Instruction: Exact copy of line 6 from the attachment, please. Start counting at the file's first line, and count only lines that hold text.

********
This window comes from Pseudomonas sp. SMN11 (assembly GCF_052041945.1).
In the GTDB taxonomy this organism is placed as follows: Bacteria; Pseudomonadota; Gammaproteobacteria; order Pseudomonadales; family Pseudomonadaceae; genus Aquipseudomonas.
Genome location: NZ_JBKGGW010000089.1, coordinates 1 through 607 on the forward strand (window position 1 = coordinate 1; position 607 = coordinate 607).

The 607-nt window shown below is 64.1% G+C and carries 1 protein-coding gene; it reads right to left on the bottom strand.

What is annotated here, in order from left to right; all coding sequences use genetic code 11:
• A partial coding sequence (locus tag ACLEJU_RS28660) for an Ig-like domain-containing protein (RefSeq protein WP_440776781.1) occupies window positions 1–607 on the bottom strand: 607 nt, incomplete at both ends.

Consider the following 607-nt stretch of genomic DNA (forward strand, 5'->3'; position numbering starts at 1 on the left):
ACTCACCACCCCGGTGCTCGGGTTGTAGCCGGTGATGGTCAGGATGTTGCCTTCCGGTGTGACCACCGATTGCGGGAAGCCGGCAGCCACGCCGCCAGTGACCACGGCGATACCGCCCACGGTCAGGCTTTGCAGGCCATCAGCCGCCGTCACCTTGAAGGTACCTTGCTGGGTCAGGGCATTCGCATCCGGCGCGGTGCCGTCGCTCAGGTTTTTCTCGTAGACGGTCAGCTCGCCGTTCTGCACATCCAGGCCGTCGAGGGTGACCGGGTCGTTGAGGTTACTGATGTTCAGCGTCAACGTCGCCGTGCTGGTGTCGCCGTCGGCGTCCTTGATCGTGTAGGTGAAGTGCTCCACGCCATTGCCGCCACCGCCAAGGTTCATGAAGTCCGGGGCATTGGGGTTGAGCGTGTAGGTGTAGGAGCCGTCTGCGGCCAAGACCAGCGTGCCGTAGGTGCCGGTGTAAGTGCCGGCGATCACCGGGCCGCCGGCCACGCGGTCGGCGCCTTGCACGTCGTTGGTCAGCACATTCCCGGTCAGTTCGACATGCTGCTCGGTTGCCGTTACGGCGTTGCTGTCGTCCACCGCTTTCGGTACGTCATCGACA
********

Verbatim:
• A partial coding sequence (locus tag ACLEJU_RS28660) for an Ig-like domain-containing protein (RefSeq protein WP_440776781.1) occupies window positions 1–607 on the bottom strand: 607 nt, incomplete at both ends.